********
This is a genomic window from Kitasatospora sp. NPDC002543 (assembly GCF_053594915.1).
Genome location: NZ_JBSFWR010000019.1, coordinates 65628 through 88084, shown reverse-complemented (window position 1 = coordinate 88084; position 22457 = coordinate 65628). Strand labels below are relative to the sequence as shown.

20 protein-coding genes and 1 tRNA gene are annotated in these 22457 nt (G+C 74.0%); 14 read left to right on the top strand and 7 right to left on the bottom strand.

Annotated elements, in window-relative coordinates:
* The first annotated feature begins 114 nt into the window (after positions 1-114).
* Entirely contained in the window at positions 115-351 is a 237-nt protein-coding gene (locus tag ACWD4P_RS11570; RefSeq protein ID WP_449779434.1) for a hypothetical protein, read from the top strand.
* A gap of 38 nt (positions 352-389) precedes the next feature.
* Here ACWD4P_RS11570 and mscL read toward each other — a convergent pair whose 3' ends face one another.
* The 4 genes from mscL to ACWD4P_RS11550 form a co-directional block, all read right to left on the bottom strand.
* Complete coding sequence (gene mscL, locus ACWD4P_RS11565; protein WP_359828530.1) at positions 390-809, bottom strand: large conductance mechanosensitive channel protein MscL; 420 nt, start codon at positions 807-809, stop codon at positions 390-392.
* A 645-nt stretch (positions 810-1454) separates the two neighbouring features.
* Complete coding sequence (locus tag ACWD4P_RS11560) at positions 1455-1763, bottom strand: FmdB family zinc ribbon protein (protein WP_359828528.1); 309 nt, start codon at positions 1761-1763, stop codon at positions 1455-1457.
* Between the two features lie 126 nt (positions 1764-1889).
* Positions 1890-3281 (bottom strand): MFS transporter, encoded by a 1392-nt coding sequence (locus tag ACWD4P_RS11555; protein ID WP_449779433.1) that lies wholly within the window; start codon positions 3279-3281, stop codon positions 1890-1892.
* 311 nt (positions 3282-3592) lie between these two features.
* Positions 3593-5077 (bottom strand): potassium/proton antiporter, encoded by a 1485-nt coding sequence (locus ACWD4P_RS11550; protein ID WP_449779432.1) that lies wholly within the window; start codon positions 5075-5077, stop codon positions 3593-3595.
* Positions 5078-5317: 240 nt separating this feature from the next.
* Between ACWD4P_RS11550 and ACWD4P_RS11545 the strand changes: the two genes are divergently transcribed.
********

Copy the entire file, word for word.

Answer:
This is a genomic window from Kitasatospora sp. NPDC002543 (assembly GCF_053594915.1).
Genome location: NZ_JBSFWR010000019.1, coordinates 65628 through 88084, shown reverse-complemented (window position 1 = coordinate 88084; position 22457 = coordinate 65628). Strand labels below are relative to the sequence as shown.

20 protein-coding genes and 1 tRNA gene are annotated in these 22457 nt (G+C 74.0%); 14 read left to right on the top strand and 7 right to left on the bottom strand.

Annotated elements, in window-relative coordinates:
* The first annotated feature begins 114 nt into the window (after positions 1-114).
* Entirely contained in the window at positions 115-351 is a 237-nt protein-coding gene (locus tag ACWD4P_RS11570; RefSeq protein ID WP_449779434.1) for a hypothetical protein, read from the top strand.
* A gap of 38 nt (positions 352-389) precedes the next feature.
* Here ACWD4P_RS11570 and mscL read toward each other — a convergent pair whose 3' ends face one another.
* The 4 genes from mscL to ACWD4P_RS11550 form a co-directional block, all read right to left on the bottom strand.
* Complete coding sequence (gene mscL, locus ACWD4P_RS11565; protein WP_359828530.1) at positions 390-809, bottom strand: large conductance mechanosensitive channel protein MscL; 420 nt, start codon at positions 807-809, stop codon at positions 390-392.
* A 645-nt stretch (positions 810-1454) separates the two neighbouring features.
* Complete coding sequence (locus tag ACWD4P_RS11560) at positions 1455-1763, bottom strand: FmdB family zinc ribbon protein (protein WP_359828528.1); 309 nt, start codon at positions 1761-1763, stop codon at positions 1455-1457.
* Between the two features lie 126 nt (positions 1764-1889).
* Positions 1890-3281 (bottom strand): MFS transporter, encoded by a 1392-nt coding sequence (locus tag ACWD4P_RS11555; protein ID WP_449779433.1) that lies wholly within the window; start codon positions 3279-3281, stop codon positions 1890-1892.
* 311 nt (positions 3282-3592) lie between these two features.
* Positions 3593-5077 (bottom strand): potassium/proton antiporter, encoded by a 1485-nt coding sequence (locus ACWD4P_RS11550; protein ID WP_449779432.1) that lies wholly within the window; start codon positions 5075-5077, stop codon positions 3593-3595.
* Positions 5078-5317: 240 nt separating this feature from the next.
* Between ACWD4P_RS11550 and ACWD4P_RS11545 the strand changes: the two genes are divergently transcribed.